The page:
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Race to gather

The importance of moving together

Last week, Martese Johnson was thrown to the ground, bloodied and bruised after attempting to get into a bar. At this point, it seems entirely unclear whether the officers were provoked to use force in Johnson’s arrest. However, many have accused the police officers of lacking human decency and described them as brutal and uneducated.

On the opposite end of the discussion, some are complaining that Johnson overplayed his race in the situation, as videos reveal him yelling, “You f***ing racists.” One commenter on The Cavalier Daily website wrote, “Based on my experiences in the bar industry, this seems more like a drunk underage kid feeling entitled than it does racism...”

To me, it seems like most people are taking one hard, polarizing stance in this debate. Of course we have the right to be upset, but what if we channeled our resentment into growth?

Starbucks’ CEO, Howard Schultz, sought to do just this — open up conversation in hopes of moving forward — and was immediately criticized. His “Race Together” campaign encourages customers and baristas to have a conversation about racial culture in our country. Yes, such a busy setting as Starbucks may not be the ideal place to start this discussion, but Schultz had the bravery to start somewhere.

Free papers stacked on Starbucks countertops highlight various statistics, ranging from an index of diversity in 25 years to research showing U.S. concentration of wealth and poverty. A statement on the front page reads, “Race together is not a solution, but is an opportunity to begin to re-examine how we can create a more empathetic and inclusive society.”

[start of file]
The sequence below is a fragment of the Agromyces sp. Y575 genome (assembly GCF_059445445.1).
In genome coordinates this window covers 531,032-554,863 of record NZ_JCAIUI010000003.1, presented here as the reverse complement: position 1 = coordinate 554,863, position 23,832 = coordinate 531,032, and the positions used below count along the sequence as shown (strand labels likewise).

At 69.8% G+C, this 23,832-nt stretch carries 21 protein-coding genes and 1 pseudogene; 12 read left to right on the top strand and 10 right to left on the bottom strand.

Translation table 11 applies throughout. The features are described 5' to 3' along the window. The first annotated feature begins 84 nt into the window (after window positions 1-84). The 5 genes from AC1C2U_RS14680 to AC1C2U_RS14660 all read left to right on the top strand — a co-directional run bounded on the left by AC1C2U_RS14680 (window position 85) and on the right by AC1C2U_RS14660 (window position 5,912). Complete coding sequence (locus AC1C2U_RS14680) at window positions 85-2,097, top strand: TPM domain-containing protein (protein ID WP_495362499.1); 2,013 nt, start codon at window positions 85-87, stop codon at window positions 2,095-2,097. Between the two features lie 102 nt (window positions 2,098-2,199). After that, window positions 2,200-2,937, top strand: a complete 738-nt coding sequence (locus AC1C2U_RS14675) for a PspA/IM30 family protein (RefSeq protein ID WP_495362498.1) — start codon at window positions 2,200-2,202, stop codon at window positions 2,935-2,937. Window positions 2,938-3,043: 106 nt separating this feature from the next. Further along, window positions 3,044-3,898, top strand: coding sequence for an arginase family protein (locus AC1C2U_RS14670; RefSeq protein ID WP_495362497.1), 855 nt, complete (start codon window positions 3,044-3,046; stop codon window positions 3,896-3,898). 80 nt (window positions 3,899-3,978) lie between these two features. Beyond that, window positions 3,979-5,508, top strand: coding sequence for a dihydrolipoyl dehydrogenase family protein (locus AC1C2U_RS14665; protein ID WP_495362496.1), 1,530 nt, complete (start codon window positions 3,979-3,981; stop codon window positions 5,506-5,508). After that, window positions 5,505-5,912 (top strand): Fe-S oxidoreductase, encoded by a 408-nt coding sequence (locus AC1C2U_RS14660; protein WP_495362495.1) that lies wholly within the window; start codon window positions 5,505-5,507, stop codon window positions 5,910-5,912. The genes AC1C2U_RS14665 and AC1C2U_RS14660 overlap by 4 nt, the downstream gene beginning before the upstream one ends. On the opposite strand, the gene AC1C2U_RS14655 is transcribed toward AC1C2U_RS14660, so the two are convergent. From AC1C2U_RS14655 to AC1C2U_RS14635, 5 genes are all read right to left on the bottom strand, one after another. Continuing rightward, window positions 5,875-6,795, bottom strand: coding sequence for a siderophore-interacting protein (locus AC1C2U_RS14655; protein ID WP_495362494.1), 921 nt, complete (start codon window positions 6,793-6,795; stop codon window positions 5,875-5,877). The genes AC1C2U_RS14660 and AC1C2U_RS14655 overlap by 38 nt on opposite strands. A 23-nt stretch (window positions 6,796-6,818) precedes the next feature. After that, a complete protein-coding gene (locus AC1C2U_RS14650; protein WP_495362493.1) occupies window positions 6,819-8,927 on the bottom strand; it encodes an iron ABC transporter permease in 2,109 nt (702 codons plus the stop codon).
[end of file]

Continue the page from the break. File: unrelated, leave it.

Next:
Still, in spite of its honesty, the campaign has been met with immense animosity. Gwen Ifill, a PBS news anchor, tweeted, “Honest to God, if you start to engage me in a race conversation before I’ve had my morning coffee, it will not end well.”

Why are we so quick to criticize? Whether the Race Together campaign is extraordinarily effective, I am excited that such a large corporation is trying something. It’s a start — a new beginning that we so desperately need.

The campaign calls us to gather together and come to the table. It pushes us to bridge gaps and engage in honest conversation. It invites us to share our hopes and our fears and, in humility and reverence, build each other up rather than tear each other down. There should be more initiatives with these goals launched across the country. Yes, we need to move forward, but perhaps first, we need to move together.

Peyton’s column runs biweekly Wednesdays. She can be reached at p.williams@cavalierdaily.com.

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